Meet George Zaidan, science media jack-of-all-trades and rock climber!

Hi, I'm George Zaidan!

Geroge as a camera man way up in the mountains!
Filming a webseries for MIT in Craters of the Moon National Preserve, Idaho.

What do you work on?

I’m a TV and web host, writer, and producer/director. I mostly do science videos like this one (which I wrote and hosted) or this one (which I neither wrote nor hosted), but I’ve also done other stuff, like co-hosted CNBC’s Make Me a Millionaire Inventor. I honestly can’t believe I get to do this stuff for a living.
One of my more exciting recent projects is a documentary that follows ~10 NASA, MIT and ISU scientists and engineers to Craters of the Moon National Preserve in Idaho. It involved hiking through insane lava fields, flying drones, smashing rocks with giant sledgehammers… you know, all the standard stuff you expect when you get into moviemaking.

How did you become interested in chemistry, and what did you study?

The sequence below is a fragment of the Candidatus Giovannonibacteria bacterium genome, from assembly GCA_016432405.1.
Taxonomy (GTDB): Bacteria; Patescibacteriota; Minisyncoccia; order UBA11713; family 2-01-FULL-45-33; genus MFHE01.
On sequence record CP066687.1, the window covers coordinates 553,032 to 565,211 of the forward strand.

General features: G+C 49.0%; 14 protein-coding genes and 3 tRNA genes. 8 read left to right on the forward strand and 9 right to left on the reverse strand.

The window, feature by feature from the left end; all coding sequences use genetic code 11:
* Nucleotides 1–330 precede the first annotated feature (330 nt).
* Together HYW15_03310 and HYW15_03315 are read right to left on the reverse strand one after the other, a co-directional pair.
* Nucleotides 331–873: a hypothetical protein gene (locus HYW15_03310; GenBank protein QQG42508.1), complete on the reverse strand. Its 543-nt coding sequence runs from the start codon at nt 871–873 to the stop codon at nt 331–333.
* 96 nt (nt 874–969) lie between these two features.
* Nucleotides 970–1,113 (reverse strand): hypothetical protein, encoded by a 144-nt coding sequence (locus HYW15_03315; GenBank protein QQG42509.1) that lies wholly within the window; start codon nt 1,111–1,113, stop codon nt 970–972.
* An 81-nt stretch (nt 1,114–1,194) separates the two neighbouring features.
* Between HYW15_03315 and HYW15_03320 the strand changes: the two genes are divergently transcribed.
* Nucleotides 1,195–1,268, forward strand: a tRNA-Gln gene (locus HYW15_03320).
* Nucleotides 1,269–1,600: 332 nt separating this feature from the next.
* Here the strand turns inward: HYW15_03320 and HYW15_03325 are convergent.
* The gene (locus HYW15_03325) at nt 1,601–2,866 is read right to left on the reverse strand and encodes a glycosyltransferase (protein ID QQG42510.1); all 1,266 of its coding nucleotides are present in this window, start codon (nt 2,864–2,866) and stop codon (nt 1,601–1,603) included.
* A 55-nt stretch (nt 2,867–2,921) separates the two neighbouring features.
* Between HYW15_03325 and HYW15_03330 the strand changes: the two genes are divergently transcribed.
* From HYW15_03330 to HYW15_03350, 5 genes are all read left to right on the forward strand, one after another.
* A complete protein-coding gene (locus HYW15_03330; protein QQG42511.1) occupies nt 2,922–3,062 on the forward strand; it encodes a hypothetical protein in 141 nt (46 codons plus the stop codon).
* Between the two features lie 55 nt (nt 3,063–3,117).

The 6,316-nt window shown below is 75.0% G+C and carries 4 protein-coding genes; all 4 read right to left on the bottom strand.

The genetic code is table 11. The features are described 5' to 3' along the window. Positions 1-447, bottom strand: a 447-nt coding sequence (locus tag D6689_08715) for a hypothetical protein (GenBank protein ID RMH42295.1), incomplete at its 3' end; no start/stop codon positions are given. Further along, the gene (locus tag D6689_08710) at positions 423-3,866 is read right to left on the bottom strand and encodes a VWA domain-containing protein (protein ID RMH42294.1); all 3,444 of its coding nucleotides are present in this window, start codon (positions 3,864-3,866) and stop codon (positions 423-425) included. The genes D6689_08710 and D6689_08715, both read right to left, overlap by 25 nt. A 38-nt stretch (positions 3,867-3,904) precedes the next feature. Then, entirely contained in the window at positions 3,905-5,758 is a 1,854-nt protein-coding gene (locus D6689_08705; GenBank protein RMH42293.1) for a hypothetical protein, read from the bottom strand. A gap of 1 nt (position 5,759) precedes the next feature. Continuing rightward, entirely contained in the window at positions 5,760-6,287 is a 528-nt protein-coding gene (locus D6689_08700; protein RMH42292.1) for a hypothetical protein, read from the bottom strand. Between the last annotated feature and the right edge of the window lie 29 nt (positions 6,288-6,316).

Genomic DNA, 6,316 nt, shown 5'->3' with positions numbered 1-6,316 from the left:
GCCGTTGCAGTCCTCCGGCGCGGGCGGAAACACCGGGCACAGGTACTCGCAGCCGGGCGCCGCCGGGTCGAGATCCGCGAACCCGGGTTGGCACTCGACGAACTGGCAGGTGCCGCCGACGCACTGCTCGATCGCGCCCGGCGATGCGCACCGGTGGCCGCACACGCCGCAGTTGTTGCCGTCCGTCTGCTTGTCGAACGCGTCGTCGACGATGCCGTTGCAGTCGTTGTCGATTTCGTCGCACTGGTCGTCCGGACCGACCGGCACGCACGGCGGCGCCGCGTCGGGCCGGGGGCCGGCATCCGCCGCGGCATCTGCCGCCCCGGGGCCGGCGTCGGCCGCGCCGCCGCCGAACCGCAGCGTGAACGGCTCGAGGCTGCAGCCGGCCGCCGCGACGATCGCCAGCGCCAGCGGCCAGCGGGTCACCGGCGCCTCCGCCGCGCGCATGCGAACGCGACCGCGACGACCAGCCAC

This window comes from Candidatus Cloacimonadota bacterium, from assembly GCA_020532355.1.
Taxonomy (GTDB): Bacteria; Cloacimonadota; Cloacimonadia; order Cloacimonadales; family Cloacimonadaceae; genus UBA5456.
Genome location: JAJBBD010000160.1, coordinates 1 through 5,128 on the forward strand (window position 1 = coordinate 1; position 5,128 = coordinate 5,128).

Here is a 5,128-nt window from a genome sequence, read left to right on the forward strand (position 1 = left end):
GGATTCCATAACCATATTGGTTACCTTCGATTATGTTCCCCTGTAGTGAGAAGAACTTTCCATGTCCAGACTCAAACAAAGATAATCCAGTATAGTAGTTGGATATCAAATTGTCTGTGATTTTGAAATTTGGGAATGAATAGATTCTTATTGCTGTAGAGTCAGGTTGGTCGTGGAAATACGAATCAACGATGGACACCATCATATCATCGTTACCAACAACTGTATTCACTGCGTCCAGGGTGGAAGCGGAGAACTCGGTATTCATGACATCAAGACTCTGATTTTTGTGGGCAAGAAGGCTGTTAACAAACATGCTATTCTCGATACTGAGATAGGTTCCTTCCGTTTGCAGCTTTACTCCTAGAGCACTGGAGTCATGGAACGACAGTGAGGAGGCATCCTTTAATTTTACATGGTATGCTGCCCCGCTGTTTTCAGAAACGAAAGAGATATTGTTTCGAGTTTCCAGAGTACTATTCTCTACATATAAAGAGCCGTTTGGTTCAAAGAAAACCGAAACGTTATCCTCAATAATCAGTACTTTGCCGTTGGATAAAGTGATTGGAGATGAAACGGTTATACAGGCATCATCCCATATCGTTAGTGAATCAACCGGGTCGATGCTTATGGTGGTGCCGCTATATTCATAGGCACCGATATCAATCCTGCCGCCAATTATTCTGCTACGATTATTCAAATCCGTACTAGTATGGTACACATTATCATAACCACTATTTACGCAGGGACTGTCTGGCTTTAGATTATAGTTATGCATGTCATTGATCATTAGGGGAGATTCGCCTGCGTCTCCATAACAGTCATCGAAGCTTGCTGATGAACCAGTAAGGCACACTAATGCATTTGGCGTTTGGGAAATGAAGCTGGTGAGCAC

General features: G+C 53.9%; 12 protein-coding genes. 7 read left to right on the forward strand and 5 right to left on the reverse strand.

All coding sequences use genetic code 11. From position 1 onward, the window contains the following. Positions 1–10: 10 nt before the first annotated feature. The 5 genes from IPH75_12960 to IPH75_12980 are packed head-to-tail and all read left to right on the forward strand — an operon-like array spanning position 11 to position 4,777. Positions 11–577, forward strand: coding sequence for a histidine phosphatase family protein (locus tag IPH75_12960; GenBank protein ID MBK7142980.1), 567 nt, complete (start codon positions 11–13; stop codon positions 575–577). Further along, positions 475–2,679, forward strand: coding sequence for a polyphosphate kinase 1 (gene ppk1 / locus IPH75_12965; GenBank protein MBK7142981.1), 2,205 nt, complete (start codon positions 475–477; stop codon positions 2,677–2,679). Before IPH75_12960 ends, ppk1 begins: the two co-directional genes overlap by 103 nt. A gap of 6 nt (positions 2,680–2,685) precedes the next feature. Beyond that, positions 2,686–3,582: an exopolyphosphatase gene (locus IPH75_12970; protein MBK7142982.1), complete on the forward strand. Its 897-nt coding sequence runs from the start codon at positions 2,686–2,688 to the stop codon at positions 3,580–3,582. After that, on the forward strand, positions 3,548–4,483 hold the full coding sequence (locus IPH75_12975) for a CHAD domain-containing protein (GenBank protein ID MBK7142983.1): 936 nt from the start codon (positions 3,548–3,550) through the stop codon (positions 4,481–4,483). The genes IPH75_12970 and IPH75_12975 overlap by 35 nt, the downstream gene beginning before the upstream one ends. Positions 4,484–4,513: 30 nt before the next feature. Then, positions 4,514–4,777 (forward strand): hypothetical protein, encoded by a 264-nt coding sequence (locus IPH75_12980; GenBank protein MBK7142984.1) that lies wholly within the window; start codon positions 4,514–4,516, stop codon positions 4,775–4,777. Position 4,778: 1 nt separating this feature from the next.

I had a great chemistry teacher in high school and I was pretty stubborn, so when I first got to college, I didn’t really explore any other majors. I just followed the chemistry path and before I knew it, 4 years had passed and I was in the midst of an “oh crap, I don’t actually want to go to grad school, what do I do” panic attack. But it all worked out—I decided I’d take a risk and try and be successful in science media, and (after many false starts and dead ends) eventually did just that.
I'm the one holding the partially-digested hamburger.

What do you do for fun in your spare time?

I’m scared of heights and spiders, so my logical recreational activities are rock climbing and hiking. I really love it when those two particular fears come together (c.f. when you stick your hand in a hold way above the ground and a wolf spider scurries out) and then you fall off the wall in a blaze of pants-wetting glory. I also golf.
AHHHH, wolf spider! Image by Kugamazog on Wikipedia, public domain.
George demonstrating his climbing skills!
About 60 feet up.

What's your one piece of advice for people interested in chemistry?

Do what feels right, not what (you think) other people (might) want you to do.